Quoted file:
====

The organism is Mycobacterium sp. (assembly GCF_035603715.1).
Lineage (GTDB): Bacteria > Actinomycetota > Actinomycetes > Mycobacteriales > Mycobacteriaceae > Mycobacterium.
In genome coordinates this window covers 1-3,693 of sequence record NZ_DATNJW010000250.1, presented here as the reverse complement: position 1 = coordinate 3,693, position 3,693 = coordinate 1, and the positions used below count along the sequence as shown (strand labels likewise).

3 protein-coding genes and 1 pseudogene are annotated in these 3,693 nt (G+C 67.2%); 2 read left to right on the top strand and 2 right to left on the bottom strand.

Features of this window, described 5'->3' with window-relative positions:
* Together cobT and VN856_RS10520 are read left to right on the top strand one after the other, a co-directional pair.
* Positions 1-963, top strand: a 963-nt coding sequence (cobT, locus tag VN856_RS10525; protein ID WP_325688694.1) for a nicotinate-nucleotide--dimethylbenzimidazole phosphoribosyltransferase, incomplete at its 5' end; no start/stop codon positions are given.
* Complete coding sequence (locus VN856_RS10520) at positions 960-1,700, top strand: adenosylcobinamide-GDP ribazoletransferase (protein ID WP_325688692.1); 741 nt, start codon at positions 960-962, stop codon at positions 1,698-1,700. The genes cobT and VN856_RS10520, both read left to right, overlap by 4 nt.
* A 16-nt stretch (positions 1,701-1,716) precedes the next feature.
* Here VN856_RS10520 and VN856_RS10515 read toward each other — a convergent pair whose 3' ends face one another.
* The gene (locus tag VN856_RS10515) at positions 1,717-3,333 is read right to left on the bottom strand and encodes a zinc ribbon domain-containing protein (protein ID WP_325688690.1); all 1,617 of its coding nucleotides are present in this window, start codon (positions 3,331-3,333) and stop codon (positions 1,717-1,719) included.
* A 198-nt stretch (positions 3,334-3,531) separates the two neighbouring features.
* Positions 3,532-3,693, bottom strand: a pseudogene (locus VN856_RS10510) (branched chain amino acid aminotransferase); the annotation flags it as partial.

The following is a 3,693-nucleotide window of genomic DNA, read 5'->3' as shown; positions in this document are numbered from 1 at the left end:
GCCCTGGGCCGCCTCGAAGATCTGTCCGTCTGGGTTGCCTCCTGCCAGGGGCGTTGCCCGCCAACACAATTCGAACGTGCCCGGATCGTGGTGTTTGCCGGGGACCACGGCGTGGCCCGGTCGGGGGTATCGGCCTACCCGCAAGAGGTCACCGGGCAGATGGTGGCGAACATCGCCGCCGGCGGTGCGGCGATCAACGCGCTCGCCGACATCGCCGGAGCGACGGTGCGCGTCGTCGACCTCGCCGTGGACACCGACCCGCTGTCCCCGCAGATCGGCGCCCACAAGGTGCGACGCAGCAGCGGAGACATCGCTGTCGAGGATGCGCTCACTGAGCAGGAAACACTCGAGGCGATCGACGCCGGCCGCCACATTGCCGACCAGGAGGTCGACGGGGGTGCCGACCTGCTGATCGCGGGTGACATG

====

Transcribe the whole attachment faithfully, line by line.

The organism is Mycobacterium sp. (assembly GCF_035603715.1).
Lineage (GTDB): Bacteria > Actinomycetota > Actinomycetes > Mycobacteriales > Mycobacteriaceae > Mycobacterium.
In genome coordinates this window covers 1-3,693 of sequence record NZ_DATNJW010000250.1, presented here as the reverse complement: position 1 = coordinate 3,693, position 3,693 = coordinate 1, and the positions used below count along the sequence as shown (strand labels likewise).

3 protein-coding genes and 1 pseudogene are annotated in these 3,693 nt (G+C 67.2%); 2 read left to right on the top strand and 2 right to left on the bottom strand.

Features of this window, described 5'->3' with window-relative positions:
* Together cobT and VN856_RS10520 are read left to right on the top strand one after the other, a co-directional pair.
* Positions 1-963, top strand: a 963-nt coding sequence (cobT, locus tag VN856_RS10525; protein ID WP_325688694.1) for a nicotinate-nucleotide--dimethylbenzimidazole phosphoribosyltransferase, incomplete at its 5' end; no start/stop codon positions are given.
* Complete coding sequence (locus VN856_RS10520) at positions 960-1,700, top strand: adenosylcobinamide-GDP ribazoletransferase (protein ID WP_325688692.1); 741 nt, start codon at positions 960-962, stop codon at positions 1,698-1,700. The genes cobT and VN856_RS10520, both read left to right, overlap by 4 nt.
* A 16-nt stretch (positions 1,701-1,716) precedes the next feature.
* Here VN856_RS10520 and VN856_RS10515 read toward each other — a convergent pair whose 3' ends face one another.
* The gene (locus tag VN856_RS10515) at positions 1,717-3,333 is read right to left on the bottom strand and encodes a zinc ribbon domain-containing protein (protein ID WP_325688690.1); all 1,617 of its coding nucleotides are present in this window, start codon (positions 3,331-3,333) and stop codon (positions 1,717-1,719) included.
* A 198-nt stretch (positions 3,334-3,531) separates the two neighbouring features.
* Positions 3,532-3,693, bottom strand: a pseudogene (locus VN856_RS10510) (branched chain amino acid aminotransferase); the annotation flags it as partial.

The following is a 3,693-nucleotide window of genomic DNA, read 5'->3' as shown; positions in this document are numbered from 1 at the left end:
GCCCTGGGCCGCCTCGAAGATCTGTCCGTCTGGGTTGCCTCCTGCCAGGGGCGTTGCCCGCCAACACAATTCGAACGTGCCCGGATCGTGGTGTTTGCCGGGGACCACGGCGTGGCCCGGTCGGGGGTATCGGCCTACCCGCAAGAGGTCACCGGGCAGATGGTGGCGAACATCGCCGCCGGCGGTGCGGCGATCAACGCGCTCGCCGACATCGCCGGAGCGACGGTGCGCGTCGTCGACCTCGCCGTGGACACCGACCCGCTGTCCCCGCAGATCGGCGCCCACAAGGTGCGACGCAGCAGCGGAGACATCGCTGTCGAGGATGCGCTCACTGAGCAGGAAACACTCGAGGCGATCGACGCCGGCCGCCACATTGCCGACCAGGAGGTCGACGGGGGTGCCGACCTGCTGATCGCGGGTGACATG